This was a significant manual undertaking that had to be completed centrally, with 350,000 transactions to handle every year. As a result, a huge backlog had developed. This would have taken three years for a full-time member of staff to clear. “The software robot cleared them in two months,” Edward says with obvious pride. “It was a fantastic test case because it wasn’t business critical, but still presented a huge headache. When complete, there was a real buzz and excitement.” The process is still run by the automation today and continues to make an impact.

Full steam ahead

The success of the first robots led to interest from within the GBS department, but also throughout the wider business. “Ideas started coming to us for all sorts of automations, from everywhere,” continues Edward. “We realized we needed to build a governance model to ensure the approach didn’t become disjointed.”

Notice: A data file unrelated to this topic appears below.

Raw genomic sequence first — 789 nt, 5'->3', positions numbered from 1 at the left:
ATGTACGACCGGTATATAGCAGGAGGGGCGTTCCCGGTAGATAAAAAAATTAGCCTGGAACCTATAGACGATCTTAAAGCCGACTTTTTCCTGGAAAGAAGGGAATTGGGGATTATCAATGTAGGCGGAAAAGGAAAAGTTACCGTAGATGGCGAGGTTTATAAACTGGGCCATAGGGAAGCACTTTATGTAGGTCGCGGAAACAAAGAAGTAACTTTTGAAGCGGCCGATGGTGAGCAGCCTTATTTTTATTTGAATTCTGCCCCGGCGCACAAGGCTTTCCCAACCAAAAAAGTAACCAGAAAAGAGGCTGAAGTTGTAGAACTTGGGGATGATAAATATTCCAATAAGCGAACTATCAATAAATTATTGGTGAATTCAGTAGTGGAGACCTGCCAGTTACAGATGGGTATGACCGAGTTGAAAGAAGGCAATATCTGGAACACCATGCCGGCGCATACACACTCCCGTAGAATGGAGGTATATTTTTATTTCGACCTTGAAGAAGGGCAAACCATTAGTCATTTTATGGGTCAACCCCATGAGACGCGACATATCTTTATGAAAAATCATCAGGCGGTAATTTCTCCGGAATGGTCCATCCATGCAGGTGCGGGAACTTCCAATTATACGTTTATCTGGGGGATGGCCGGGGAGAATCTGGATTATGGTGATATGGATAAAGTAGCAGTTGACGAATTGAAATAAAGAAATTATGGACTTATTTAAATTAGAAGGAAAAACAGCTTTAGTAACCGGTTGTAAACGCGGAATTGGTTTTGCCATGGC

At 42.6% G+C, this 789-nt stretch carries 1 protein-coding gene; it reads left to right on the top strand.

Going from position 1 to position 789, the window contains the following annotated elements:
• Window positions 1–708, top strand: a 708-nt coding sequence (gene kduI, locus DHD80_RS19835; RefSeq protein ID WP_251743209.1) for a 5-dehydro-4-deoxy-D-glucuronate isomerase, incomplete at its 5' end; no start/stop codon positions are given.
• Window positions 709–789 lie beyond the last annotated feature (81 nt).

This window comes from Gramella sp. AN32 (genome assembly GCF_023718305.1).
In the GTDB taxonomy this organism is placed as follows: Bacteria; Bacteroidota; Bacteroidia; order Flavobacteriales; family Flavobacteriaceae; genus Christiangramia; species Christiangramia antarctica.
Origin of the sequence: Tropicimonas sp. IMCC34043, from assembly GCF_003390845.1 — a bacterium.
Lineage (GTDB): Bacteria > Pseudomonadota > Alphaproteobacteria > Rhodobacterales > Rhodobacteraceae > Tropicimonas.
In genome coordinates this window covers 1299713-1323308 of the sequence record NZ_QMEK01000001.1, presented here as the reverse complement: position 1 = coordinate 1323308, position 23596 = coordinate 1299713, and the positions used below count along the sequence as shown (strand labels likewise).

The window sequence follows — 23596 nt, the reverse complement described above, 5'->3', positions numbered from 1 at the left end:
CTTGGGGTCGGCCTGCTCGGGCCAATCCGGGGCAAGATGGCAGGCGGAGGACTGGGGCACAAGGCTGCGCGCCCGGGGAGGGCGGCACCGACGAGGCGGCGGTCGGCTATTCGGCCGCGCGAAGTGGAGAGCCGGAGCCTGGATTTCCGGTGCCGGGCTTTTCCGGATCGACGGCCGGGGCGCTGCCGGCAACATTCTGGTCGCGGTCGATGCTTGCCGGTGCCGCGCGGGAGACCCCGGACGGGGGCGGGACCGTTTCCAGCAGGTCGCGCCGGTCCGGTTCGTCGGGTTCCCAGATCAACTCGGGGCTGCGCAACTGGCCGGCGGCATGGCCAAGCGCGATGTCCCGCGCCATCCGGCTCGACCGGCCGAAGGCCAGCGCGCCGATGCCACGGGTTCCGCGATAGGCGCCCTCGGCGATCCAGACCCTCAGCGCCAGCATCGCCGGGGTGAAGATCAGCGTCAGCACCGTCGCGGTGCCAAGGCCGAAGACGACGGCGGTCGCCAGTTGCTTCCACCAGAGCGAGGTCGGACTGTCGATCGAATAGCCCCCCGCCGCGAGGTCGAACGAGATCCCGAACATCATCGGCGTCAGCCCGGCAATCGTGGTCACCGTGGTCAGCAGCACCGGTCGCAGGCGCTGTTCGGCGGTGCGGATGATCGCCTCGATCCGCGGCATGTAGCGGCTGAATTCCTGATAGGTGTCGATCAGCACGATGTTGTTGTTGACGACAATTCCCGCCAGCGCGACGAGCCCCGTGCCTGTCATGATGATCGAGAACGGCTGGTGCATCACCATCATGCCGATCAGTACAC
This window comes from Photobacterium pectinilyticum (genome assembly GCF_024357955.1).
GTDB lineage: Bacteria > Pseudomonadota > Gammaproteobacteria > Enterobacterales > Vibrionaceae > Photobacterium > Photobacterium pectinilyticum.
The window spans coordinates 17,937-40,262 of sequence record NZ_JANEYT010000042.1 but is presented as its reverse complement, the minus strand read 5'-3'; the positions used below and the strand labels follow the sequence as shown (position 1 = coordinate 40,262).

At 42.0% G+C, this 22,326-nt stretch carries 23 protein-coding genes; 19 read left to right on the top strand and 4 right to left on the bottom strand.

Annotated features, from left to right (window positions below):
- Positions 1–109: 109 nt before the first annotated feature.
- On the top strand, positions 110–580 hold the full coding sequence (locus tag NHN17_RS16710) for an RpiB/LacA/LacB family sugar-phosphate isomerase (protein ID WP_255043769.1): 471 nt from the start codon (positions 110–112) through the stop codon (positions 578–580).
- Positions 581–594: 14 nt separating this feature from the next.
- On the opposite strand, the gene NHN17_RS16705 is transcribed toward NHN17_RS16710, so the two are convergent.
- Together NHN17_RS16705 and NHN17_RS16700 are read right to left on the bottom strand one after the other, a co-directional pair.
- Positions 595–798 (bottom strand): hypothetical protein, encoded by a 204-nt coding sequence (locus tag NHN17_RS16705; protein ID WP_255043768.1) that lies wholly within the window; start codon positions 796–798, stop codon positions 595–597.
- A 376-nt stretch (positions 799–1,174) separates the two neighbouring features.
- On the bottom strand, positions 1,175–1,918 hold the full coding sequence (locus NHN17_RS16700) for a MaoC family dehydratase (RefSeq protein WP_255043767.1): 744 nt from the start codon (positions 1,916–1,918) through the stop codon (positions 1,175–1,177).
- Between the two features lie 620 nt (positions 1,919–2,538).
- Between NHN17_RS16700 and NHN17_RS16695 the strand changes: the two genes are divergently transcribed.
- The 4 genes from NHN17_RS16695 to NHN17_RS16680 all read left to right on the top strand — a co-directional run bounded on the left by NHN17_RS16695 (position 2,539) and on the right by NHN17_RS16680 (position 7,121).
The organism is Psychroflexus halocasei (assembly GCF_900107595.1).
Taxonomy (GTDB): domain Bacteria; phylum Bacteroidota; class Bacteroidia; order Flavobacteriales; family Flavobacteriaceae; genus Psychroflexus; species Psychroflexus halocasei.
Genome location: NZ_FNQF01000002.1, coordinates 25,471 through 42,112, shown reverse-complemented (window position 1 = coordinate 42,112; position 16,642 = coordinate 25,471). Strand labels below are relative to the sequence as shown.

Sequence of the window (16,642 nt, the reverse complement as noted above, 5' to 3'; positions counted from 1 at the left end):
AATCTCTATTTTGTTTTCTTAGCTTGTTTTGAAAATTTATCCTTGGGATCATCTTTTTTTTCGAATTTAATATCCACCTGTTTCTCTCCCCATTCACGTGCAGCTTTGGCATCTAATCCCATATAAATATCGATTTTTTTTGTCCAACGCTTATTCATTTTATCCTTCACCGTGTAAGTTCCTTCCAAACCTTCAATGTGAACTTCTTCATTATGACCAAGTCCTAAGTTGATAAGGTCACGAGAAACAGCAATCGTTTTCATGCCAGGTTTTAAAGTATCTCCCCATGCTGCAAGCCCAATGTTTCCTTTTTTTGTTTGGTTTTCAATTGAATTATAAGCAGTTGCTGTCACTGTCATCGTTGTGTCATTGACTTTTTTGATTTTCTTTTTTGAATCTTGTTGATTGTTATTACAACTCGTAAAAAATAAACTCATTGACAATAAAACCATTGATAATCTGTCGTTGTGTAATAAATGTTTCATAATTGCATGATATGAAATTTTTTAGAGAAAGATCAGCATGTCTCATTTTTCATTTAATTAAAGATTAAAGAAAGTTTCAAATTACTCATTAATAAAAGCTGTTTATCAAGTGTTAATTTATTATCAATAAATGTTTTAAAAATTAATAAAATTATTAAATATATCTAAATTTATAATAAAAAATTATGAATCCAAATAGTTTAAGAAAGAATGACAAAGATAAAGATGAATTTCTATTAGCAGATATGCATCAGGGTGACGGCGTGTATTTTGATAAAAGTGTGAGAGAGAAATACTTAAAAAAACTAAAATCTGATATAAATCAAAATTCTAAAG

At this point, Edward’s team also realized there was a bigger opportunity for GBS and its established Intelligent Automation team, which is headed up by Edward. Rather than just building automations for the departments within GBS, Edward’s team grabbed the chance to offer automation product development, lifecycle management, and services across the business units within the Wilhelmsen group. To explain, instead of just building a robot to handle a finance/IT/HR task that his organization would take on, under the umbrella of GBS Transformation team and the blessings from the management, GBS Intelligent Automation team stepped forward to sell the team’s expertise to other business units so they could benefit the same from the built-up automation competence/capability within the group.

“We paused and decided that we needed a different structure and strategy to achieve this. We hired more people and bought in offshore support from a dedicated team in India to help build and maintain the software robots. This ensures we have consistency and hold onto knowledge. The strategy was then to scale up our work, roll it out, and become ambassadors for automation.”

Becoming ambassadors